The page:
Monday, 5 January 2015

Movie Review: Flamingo Road (1949)


A hard edged and fast moving political drama, Flamingo Road combines noir elements with a gripping and asymmetrical personal duel between a man who embodies established corruption and a woman with nothing on her side except steely determination.

When the carnival is driven out of Boldon City, weary dancer Lane Bellamy (Joan Crawford) decides to stay behind, tired of a life on the move. She befriends the clean-cut Fielding Carlisle (Zachary Scott), Boldon's deputy sheriff. He helps her to find a job as a waitress and they quickly fall in love. But Sheriff Titus Semple (Sydney Greenstreet), the local power broker, has big plans for Fielding, and they don't include Lane. Titus pressures Fielding into dumping Lane and marrying the wholesome Annabelle (Virginia Huston).

Backroom political operative Dan Reynolds (David Brian) and Titus then combine forces to have Fielding elected as a state senator. Lane, unbowed, resists Titus' attempts to run her out of Boldon, and instead finds her way into Reynolds' heart, and they get married. As Lane makes a giant leap upwards and joins the social elite, Titus sets his sights on backing Fielding to win the governor's seat. This causes a rift between Titus and Reynolds, leading to turmoil among the political power brokers and a new showdown between the Sheriff and the former carnival dancer.

Directed by Michael Curtiz and written by Robert Wilder, Flamingo Road is a breathless combination of brutal politics and personal rivalry. Clocking in at 94 minutes, Curtiz demonstrates the best attributes of efficient film making, packing the film with multiple romances, backroom dealings, political manipulation, threats and blackmail, and an intense, years-long hatred between Titus and Lane.

The title refers to the street where the social elites have their homes, a neighbourhood that Lane can only dream of attaining as she tangles with Titus. It's an intriguing confrontation between a powerful ruthless man, and a disadvantaged weak woman. Titus is the ultimate insider and insatiable puppet master who controls the city, influences the state, and deploys every dirty trick to get what he wants. Lane, the literal outsider, appears to be hopelessly outclassed. But the plucky performer finds ways to survive, and then thrive, to once again become a thorn in the side of the despicable sheriff.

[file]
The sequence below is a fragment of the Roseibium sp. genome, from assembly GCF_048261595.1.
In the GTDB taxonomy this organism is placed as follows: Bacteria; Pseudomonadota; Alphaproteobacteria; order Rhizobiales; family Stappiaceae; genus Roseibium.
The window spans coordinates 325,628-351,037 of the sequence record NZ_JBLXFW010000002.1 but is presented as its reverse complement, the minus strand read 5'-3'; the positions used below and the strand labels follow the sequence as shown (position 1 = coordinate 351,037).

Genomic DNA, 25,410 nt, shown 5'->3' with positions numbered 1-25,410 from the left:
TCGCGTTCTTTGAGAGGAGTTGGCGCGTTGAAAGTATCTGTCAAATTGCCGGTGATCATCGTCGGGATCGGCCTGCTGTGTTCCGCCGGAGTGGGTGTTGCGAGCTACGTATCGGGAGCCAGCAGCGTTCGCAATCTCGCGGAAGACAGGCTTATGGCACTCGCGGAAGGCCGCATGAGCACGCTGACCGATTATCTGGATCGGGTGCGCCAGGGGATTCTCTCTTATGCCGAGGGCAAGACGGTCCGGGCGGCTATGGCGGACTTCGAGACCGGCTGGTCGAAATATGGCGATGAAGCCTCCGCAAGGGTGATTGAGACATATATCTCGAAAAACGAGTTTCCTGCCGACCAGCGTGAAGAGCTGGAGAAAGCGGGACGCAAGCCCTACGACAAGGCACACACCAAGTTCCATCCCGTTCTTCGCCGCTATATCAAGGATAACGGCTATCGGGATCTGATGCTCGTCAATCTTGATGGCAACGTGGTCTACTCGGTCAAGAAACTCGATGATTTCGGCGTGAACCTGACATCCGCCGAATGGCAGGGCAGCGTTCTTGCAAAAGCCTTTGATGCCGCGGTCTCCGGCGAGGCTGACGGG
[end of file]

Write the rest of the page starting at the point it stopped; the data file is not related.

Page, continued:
Sydney Greenstreet gives one of his best performances this side of The Maltese Falcon, creating in Titus an indelible and hate-worthy villain. Titus never loses his temper, and is never ruffled. He treats every setback as another opportunity to dish out more severe punishment and colder revenge, as Greenstreet revels in the character's rich narcissism, either holding court on the hotel patio or guzzling milk by the jugful. Crawford provides a worthy opponent as only she can, Lane relying on her hard-earned survival skills to hold her ground after deciding that she's had enough running for one lifetime.

The film does stumble to find a satisfactory ending, with Curtiz and Wilder appearing to run out of time and ideas, and resorting to obvious methods to settle the score once and for all. It's an unfortunate conclusion, because otherwise Flamingo Road earns its residency along the street of noir gems.






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